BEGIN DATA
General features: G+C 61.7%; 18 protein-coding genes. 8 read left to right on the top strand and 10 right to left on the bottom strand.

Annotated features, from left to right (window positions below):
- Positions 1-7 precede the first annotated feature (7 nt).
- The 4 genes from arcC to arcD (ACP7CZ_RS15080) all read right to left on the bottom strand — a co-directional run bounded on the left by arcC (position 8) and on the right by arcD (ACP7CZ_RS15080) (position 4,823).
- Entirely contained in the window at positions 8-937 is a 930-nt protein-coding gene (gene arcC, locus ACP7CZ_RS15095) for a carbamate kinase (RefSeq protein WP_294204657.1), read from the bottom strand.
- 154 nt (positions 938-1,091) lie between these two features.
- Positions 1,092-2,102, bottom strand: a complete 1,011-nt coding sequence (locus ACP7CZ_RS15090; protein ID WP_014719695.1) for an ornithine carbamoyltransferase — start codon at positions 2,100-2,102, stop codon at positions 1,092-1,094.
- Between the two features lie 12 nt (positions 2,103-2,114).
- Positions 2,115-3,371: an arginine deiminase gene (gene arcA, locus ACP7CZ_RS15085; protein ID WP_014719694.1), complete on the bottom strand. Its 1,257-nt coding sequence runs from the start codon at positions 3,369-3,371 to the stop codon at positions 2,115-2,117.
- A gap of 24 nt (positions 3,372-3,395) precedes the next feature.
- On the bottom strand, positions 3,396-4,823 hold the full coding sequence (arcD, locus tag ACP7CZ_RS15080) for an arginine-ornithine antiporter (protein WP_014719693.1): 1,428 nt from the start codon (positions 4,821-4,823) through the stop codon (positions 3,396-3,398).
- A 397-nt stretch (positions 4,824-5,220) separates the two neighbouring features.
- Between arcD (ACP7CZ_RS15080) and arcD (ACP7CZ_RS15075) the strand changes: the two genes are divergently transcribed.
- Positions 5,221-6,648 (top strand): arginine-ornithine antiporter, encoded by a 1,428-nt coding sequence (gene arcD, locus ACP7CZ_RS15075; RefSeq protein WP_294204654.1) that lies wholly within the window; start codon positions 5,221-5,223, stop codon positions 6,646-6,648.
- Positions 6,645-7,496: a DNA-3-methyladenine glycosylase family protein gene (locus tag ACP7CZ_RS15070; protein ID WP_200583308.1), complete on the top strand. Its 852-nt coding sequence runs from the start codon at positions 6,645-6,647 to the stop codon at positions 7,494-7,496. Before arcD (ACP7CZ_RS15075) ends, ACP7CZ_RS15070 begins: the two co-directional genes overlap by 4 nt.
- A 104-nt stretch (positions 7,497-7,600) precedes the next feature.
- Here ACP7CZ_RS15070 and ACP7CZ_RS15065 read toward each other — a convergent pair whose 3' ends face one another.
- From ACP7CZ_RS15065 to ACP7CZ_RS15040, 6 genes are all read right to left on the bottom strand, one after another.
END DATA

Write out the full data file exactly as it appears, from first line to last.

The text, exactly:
General features: G+C 61.7%; 18 protein-coding genes. 8 read left to right on the top strand and 10 right to left on the bottom strand.

Annotated features, from left to right (window positions below):
- Positions 1-7 precede the first annotated feature (7 nt).
- The 4 genes from arcC to arcD (ACP7CZ_RS15080) all read right to left on the bottom strand — a co-directional run bounded on the left by arcC (position 8) and on the right by arcD (ACP7CZ_RS15080) (position 4,823).
- Entirely contained in the window at positions 8-937 is a 930-nt protein-coding gene (gene arcC, locus ACP7CZ_RS15095) for a carbamate kinase (RefSeq protein WP_294204657.1), read from the bottom strand.
- 154 nt (positions 938-1,091) lie between these two features.
- Positions 1,092-2,102, bottom strand: a complete 1,011-nt coding sequence (locus ACP7CZ_RS15090; protein ID WP_014719695.1) for an ornithine carbamoyltransferase — start codon at positions 2,100-2,102, stop codon at positions 1,092-1,094.
- Between the two features lie 12 nt (positions 2,103-2,114).
- Positions 2,115-3,371: an arginine deiminase gene (gene arcA, locus ACP7CZ_RS15085; protein ID WP_014719694.1), complete on the bottom strand. Its 1,257-nt coding sequence runs from the start codon at positions 3,369-3,371 to the stop codon at positions 2,115-2,117.
- A gap of 24 nt (positions 3,372-3,395) precedes the next feature.
- On the bottom strand, positions 3,396-4,823 hold the full coding sequence (arcD, locus tag ACP7CZ_RS15080) for an arginine-ornithine antiporter (protein WP_014719693.1): 1,428 nt from the start codon (positions 4,821-4,823) through the stop codon (positions 3,396-3,398).
- A 397-nt stretch (positions 4,824-5,220) separates the two neighbouring features.
- Between arcD (ACP7CZ_RS15080) and arcD (ACP7CZ_RS15075) the strand changes: the two genes are divergently transcribed.
- Positions 5,221-6,648 (top strand): arginine-ornithine antiporter, encoded by a 1,428-nt coding sequence (gene arcD, locus ACP7CZ_RS15075; RefSeq protein WP_294204654.1) that lies wholly within the window; start codon positions 5,221-5,223, stop codon positions 6,646-6,648.
- Positions 6,645-7,496: a DNA-3-methyladenine glycosylase family protein gene (locus tag ACP7CZ_RS15070; protein ID WP_200583308.1), complete on the top strand. Its 852-nt coding sequence runs from the start codon at positions 6,645-6,647 to the stop codon at positions 7,494-7,496. Before arcD (ACP7CZ_RS15075) ends, ACP7CZ_RS15070 begins: the two co-directional genes overlap by 4 nt.
- A 104-nt stretch (positions 7,497-7,600) precedes the next feature.
- Here ACP7CZ_RS15070 and ACP7CZ_RS15065 read toward each other — a convergent pair whose 3' ends face one another.
- From ACP7CZ_RS15065 to ACP7CZ_RS15040, 6 genes are all read right to left on the bottom strand, one after another.